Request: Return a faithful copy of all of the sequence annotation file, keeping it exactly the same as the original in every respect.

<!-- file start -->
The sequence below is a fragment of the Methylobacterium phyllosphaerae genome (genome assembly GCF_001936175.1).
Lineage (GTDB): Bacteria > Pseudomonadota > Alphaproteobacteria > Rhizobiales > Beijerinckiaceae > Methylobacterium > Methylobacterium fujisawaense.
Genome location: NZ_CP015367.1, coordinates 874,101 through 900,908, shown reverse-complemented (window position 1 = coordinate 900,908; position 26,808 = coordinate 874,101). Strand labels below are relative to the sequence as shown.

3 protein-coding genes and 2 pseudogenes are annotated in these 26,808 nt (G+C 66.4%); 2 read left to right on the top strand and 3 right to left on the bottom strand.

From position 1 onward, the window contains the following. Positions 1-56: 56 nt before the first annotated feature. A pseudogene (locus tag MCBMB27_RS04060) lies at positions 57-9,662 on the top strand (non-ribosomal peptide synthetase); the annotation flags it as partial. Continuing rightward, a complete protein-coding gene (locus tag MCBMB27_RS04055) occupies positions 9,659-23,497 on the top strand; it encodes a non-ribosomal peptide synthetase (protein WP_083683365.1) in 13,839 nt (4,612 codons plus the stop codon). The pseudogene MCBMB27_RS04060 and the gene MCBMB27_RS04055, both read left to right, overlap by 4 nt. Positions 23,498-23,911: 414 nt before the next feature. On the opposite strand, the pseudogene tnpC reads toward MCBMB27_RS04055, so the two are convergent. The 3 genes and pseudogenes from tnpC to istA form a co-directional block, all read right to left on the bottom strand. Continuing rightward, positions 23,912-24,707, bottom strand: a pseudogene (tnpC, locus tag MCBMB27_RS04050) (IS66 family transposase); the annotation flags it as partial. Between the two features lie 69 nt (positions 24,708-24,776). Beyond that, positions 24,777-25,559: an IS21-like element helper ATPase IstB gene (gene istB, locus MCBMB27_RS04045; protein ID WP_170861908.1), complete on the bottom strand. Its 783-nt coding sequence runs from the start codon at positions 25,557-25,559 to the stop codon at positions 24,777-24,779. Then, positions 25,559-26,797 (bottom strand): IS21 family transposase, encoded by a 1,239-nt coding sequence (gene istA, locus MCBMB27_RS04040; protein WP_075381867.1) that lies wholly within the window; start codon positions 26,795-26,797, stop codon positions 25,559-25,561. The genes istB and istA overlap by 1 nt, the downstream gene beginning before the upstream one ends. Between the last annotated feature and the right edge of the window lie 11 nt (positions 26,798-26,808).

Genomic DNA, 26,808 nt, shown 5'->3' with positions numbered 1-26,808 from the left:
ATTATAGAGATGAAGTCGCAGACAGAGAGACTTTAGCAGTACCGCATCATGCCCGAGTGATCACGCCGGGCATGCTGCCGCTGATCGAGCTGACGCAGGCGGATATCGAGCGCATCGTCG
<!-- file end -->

The sequence below is a fragment of the Methylobacterium phyllosphaerae genome (genome assembly GCF_001936175.1).
Lineage (GTDB): Bacteria > Pseudomonadota > Alphaproteobacteria > Rhizobiales > Beijerinckiaceae > Methylobacterium > Methylobacterium fujisawaense.
Genome location: NZ_CP015367.1, coordinates 874,101 through 900,908, shown reverse-complemented (window position 1 = coordinate 900,908; position 26,808 = coordinate 874,101). Strand labels below are relative to the sequence as shown.

3 protein-coding genes and 2 pseudogenes are annotated in these 26,808 nt (G+C 66.4%); 2 read left to right on the top strand and 3 right to left on the bottom strand.

From position 1 onward, the window contains the following. Positions 1-56: 56 nt before the first annotated feature. A pseudogene (locus tag MCBMB27_RS04060) lies at positions 57-9,662 on the top strand (non-ribosomal peptide synthetase); the annotation flags it as partial. Continuing rightward, a complete protein-coding gene (locus tag MCBMB27_RS04055) occupies positions 9,659-23,497 on the top strand; it encodes a non-ribosomal peptide synthetase (protein WP_083683365.1) in 13,839 nt (4,612 codons plus the stop codon). The pseudogene MCBMB27_RS04060 and the gene MCBMB27_RS04055, both read left to right, overlap by 4 nt. Positions 23,498-23,911: 414 nt before the next feature. On the opposite strand, the pseudogene tnpC reads toward MCBMB27_RS04055, so the two are convergent. The 3 genes and pseudogenes from tnpC to istA form a co-directional block, all read right to left on the bottom strand. Continuing rightward, positions 23,912-24,707, bottom strand: a pseudogene (tnpC, locus tag MCBMB27_RS04050) (IS66 family transposase); the annotation flags it as partial. Between the two features lie 69 nt (positions 24,708-24,776). Beyond that, positions 24,777-25,559: an IS21-like element helper ATPase IstB gene (gene istB, locus MCBMB27_RS04045; protein ID WP_170861908.1), complete on the bottom strand. Its 783-nt coding sequence runs from the start codon at positions 25,557-25,559 to the stop codon at positions 24,777-24,779. Then, positions 25,559-26,797 (bottom strand): IS21 family transposase, encoded by a 1,239-nt coding sequence (gene istA, locus MCBMB27_RS04040; protein WP_075381867.1) that lies wholly within the window; start codon positions 26,795-26,797, stop codon positions 25,559-25,561. The genes istB and istA overlap by 1 nt, the downstream gene beginning before the upstream one ends. Between the last annotated feature and the right edge of the window lie 11 nt (positions 26,798-26,808).

Genomic DNA, 26,808 nt, shown 5'->3' with positions numbered 1-26,808 from the left:
ATTATAGAGATGAAGTCGCAGACAGAGAGACTTTAGCAGTACCGCATCATGCCCGAGTGATCACGCCGGGCATGCTGCCGCTGATCGAGCTGACGCAGGCGGATATCGAGCGCATCGTCG